Finally I would like to address Niko's final line as he says "I don't know...what did I do?"Ě when Roman says "you did it"Ě after killing Pegorino. In his article Reverend Anthony argues that "A player who chose revenge as soon as it was offered would need this little unsubtle line of dialogue to explain the theme to them, since they obviously didn't make their decisions in such a way that suggested they'd understand this theme implicitly." Now I don't agree with this statement at all. The decision to kill Dimitri is not necessarily an easy one and nor is it a simple one. Hopefully I've done a good job in demonstrating the complexity of making that decision but that doesn't mean players who kill Dimitri don't understand the theme of the game. What if the player had spared every single character they could throughout the game and only decided to kill Dimitri at the end? Does this make them more merciless than someone who killed everyone and took the money? I let Darko live but killed Dimitri. Is that proof that I don't get the theme of the game? Do I need to sacrifice better storytelling and hence a better ending because I'm obviously not intelligent enough to go along with the main theme rather than make my own decision on what to do?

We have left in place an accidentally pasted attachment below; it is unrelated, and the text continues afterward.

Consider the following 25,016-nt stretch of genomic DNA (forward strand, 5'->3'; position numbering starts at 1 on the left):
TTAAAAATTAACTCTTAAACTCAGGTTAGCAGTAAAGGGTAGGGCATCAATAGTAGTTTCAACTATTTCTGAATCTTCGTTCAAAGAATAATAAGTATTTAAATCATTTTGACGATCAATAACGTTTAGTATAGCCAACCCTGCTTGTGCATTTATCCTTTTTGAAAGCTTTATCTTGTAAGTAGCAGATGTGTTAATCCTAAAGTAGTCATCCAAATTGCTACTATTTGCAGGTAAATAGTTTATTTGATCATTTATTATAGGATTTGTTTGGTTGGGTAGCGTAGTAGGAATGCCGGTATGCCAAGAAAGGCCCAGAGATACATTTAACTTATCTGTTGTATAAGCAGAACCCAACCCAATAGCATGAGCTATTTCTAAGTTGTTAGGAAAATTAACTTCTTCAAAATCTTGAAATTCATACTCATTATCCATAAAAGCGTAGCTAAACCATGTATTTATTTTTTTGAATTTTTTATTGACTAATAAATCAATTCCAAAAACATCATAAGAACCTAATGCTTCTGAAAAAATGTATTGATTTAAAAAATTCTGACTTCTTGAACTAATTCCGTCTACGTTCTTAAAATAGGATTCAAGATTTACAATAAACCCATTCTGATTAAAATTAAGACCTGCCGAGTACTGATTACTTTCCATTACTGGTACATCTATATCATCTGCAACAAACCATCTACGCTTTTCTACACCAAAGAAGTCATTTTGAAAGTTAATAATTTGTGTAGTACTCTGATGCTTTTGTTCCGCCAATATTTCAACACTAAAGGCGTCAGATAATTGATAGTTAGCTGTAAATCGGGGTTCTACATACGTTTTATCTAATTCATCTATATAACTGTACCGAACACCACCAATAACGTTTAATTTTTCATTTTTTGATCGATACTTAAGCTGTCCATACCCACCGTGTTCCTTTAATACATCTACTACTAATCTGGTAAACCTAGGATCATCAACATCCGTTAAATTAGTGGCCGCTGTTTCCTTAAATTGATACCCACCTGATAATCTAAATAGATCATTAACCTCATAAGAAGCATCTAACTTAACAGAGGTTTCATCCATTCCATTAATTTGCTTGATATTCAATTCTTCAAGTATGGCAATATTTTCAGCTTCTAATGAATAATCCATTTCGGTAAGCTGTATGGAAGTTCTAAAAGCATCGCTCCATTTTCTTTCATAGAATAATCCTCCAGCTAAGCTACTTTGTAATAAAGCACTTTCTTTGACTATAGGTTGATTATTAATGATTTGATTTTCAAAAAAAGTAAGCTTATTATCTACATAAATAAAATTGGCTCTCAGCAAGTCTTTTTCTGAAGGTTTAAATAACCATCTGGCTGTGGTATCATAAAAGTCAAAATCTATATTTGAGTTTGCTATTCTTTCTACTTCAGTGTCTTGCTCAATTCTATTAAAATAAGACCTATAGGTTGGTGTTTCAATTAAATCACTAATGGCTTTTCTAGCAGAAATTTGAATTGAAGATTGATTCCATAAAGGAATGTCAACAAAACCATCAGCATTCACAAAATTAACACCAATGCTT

If you believe Rockstar had to spell out the theme at the end of the revenge path then they have done a poor job designing how the end plays out as you're potentially penalized for thinking in a way that goes against theirs/the games. The game effectively forces you to lean one way more than the other in order to get the "better"Ě ending. Bioshock did this by giving you a slightly better ending with more closure when you save all the little sisters. To me this is bullshit. It means the choices you make in the game are nothing more than a facade because to get the "better"Ě ending you have to go down one particular path and so there is no real choice at all.